I swear, this is all relevant to me and Sylvie's own little Cabbage Night performance because, as I believe I mentioned, we're kids, hospice hostages or not.
Luckily, that was one of the days that Sylvie was feeling strong enough to get up. Or she made herself strong enough, because I'd been bugging her for three days, telling her how funny this whole thing was going to be. Anyway, we waited until 5:30 p.m., October 30. The harp lady knocks off, unless someone requests her services, at 5:00 p.m. And 5:30 is when most of the long-faced loved ones show up to visit. And the nurses are real busy with supper trays and whatnot. So here's what we did.
We donned our preplanned, not-so-gay attire in our separate rooms, and then we wheeled ourselves quietly into the little lobby and we took up the harpy's usual space. We sat in our wheelchairs with, like, insane death mask makeup on our faces—pale green with big black circles around our eyes and streaks of red dripping from our lips. (One of Sylvie's little brothers brought her a vampire makeup kit and had the sense to keep his trap shut about it. Good kid.) And we had my collector's item Black Sabbath T-shirts on, and Sylvie—it surprised me that she had the energy, but the girl was really into it, I guess—she had made a big red devil fork thing out of an IV pole. She'd actually painted the whole thing with nail polish, a real project, and she was holding on to that. And I'd put one of my uncle's rave tapes—all screaming cool distortion—into the CD player on my lap, and we blasted that sucker every time some poor fool stepped off the elevator. And I held up my sign—GOING DOWN—THIS MEANS YOU!!!!!—written in fake flames. Whenever somebody gasped and backed up, me and Sylvie, we cackled and screeched like insane demons.
Okay, so it was just a childish joke. Funny as all hell, though. But Sylvie—that girl is much tougher than you'd think, given she's about five feet nothing and bald—she took it maybe a smidge too far. See, she'd planned something she didn't tell me about, something totally in the Cabbage Night tradition that she'd come up with on her own and kept quiet about. And she pulled it off without blinking an eye.
Here's what Sylvie did: she reached behind her back and pulled out a cigarette lighter and three boxes of Kleenex. She was quick as anything. She clicked the lighter and lit those babies up—one, two, three—and threw them down on the floor. No shit! Real flames, shooting all over the place. For about one millisecond. Then all hell really did break loose. Nurses and doctors and custodians and volunteers and counselors and food service dudes and probably the priests and rabbis, too—there are always about six guys in black wandering our little hallway—they all came running and shouting, and about nine thousand feet stomped out those three little fires.
And me and Sylvie, we howled. We laughed our asses off, nearly fell out of our chairs. We just could not stop, even when everyone started yelling at us and telling us to go back to our rooms and not come out again. Because that was even funnier—them sending us to our rooms like little kids. Some punishment. I mean, what were they going to do, kill us? Sentence us to death?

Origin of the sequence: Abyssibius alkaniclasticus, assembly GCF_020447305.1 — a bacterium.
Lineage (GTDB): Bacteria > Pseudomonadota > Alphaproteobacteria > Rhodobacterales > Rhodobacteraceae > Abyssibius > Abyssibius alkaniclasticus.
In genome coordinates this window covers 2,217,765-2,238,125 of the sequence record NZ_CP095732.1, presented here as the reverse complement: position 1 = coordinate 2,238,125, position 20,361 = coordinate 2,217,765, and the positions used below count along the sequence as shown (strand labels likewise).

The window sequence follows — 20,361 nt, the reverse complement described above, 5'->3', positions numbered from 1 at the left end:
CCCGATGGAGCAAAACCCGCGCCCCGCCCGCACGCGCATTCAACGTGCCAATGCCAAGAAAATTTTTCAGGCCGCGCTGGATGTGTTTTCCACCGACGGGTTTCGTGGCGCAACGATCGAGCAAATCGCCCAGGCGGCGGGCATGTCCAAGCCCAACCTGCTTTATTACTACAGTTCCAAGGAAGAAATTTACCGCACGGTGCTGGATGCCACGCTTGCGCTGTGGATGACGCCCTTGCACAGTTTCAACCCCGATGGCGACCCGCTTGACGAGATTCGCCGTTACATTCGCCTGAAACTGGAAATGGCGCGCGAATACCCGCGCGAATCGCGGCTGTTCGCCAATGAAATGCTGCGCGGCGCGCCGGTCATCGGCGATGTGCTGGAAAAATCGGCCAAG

But, really, the best part for me was when one of the visitors, Mrs. Elkins's son—I know him, I played gin rummy with him in the visitors' lounge once—grabbed me by the arm and screamed in my face: "What's the matter with you, Richie? Where's your respect? What the hell is the matter with you?"
And I got to say one of my favorite lines, the one I pull out umpteen times a day, whenever some new priest or therapist or rabbi or nurse or intern or floor-washer or visitor or whoever asks me what's wrong with me. They can't ever seem to quite get it. Obviously, I'm way too young to be here, so what's the story? Here's how these conversations always play out: They go, "Why are you here? What's wrong with you, son?" And I go —straight face, big innocent eyes—"I have SUTHY Syndrome." And when they go all blank and say, essentially, "Huh?" I get to say it again. "SUTHY Syndrome. It's an acronym." Some of them don't even know what that means, but I always wait a beat and then spell it out: "I've got Somebody Up There Hates You Syndrome."
You know, it's really a pretty good diagnosis, don't you think? For me, for Sylvie, for anybody our age who ends up here and places like it, usually after what our obits will soon call a "courageous battle with fill-in-the-blank."
How else you going to account for us? SUTHY is the only answer that makes any damn sense.
* * *
Anyway, that was the last time I saw Sylvie come out of her room for a couple days. I think it took a lot out of her, all that preparation and excitement. I mean, I can't pretend to know the girl all that well since we just met when we both ended up here. I got here first, and she showed up a day or so later, and we met in the hall and both asked, exactly the same minute, sweartogod, what all of us long-term hospital brats ask one another: "What you in for, man?" And she said—because, like I said, she's tougher than me, really, and never beats around bushes—"I'm here because the shitheads think I'm dying. But I'm not." And I said, because I get, like, tongue-tied sometimes around girls, especially cool ones like Sylvie, I said, "Yeah, me too." But I didn't know which part I was "me too-ing"—the dying or the not. It's sometimes not so clear-cut as you'd think, despite the term terminal. I mean, who can really say?